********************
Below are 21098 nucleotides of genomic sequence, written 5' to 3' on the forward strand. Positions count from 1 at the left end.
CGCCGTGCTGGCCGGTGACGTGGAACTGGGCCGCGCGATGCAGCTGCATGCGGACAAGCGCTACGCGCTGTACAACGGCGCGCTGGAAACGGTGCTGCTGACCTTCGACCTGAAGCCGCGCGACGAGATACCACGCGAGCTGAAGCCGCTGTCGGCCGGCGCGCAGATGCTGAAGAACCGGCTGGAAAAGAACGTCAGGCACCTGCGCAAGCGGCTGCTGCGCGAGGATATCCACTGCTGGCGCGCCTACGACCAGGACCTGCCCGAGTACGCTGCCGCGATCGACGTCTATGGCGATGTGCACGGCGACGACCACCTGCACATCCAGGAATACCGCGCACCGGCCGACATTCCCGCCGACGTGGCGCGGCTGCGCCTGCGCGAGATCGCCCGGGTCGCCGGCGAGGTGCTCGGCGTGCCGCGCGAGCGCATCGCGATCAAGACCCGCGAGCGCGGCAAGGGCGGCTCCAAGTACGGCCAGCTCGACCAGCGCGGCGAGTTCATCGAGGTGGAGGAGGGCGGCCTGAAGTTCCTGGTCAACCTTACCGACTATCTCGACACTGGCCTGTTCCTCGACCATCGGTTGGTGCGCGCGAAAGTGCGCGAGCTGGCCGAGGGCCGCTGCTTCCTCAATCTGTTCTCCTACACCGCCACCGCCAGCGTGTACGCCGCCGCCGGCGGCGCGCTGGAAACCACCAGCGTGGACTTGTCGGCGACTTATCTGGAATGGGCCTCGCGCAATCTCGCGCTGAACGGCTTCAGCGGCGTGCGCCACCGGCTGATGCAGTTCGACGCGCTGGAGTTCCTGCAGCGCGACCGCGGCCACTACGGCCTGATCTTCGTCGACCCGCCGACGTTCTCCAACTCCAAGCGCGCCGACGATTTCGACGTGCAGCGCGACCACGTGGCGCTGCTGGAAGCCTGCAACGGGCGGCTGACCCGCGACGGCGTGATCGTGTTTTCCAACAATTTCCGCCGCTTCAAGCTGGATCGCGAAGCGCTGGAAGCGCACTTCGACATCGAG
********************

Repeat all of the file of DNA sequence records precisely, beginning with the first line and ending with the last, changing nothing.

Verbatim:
Below are 21098 nucleotides of genomic sequence, written 5' to 3' on the forward strand. Positions count from 1 at the left end.
CGCCGTGCTGGCCGGTGACGTGGAACTGGGCCGCGCGATGCAGCTGCATGCGGACAAGCGCTACGCGCTGTACAACGGCGCGCTGGAAACGGTGCTGCTGACCTTCGACCTGAAGCCGCGCGACGAGATACCACGCGAGCTGAAGCCGCTGTCGGCCGGCGCGCAGATGCTGAAGAACCGGCTGGAAAAGAACGTCAGGCACCTGCGCAAGCGGCTGCTGCGCGAGGATATCCACTGCTGGCGCGCCTACGACCAGGACCTGCCCGAGTACGCTGCCGCGATCGACGTCTATGGCGATGTGCACGGCGACGACCACCTGCACATCCAGGAATACCGCGCACCGGCCGACATTCCCGCCGACGTGGCGCGGCTGCGCCTGCGCGAGATCGCCCGGGTCGCCGGCGAGGTGCTCGGCGTGCCGCGCGAGCGCATCGCGATCAAGACCCGCGAGCGCGGCAAGGGCGGCTCCAAGTACGGCCAGCTCGACCAGCGCGGCGAGTTCATCGAGGTGGAGGAGGGCGGCCTGAAGTTCCTGGTCAACCTTACCGACTATCTCGACACTGGCCTGTTCCTCGACCATCGGTTGGTGCGCGCGAAAGTGCGCGAGCTGGCCGAGGGCCGCTGCTTCCTCAATCTGTTCTCCTACACCGCCACCGCCAGCGTGTACGCCGCCGCCGGCGGCGCGCTGGAAACCACCAGCGTGGACTTGTCGGCGACTTATCTGGAATGGGCCTCGCGCAATCTCGCGCTGAACGGCTTCAGCGGCGTGCGCCACCGGCTGATGCAGTTCGACGCGCTGGAGTTCCTGCAGCGCGACCGCGGCCACTACGGCCTGATCTTCGTCGACCCGCCGACGTTCTCCAACTCCAAGCGCGCCGACGATTTCGACGTGCAGCGCGACCACGTGGCGCTGCTGGAAGCCTGCAACGGGCGGCTGACCCGCGACGGCGTGATCGTGTTTTCCAACAATTTCCGCCGCTTCAAGCTGGATCGCGAAGCGCTGGAAGCGCACTTCGACATCGAG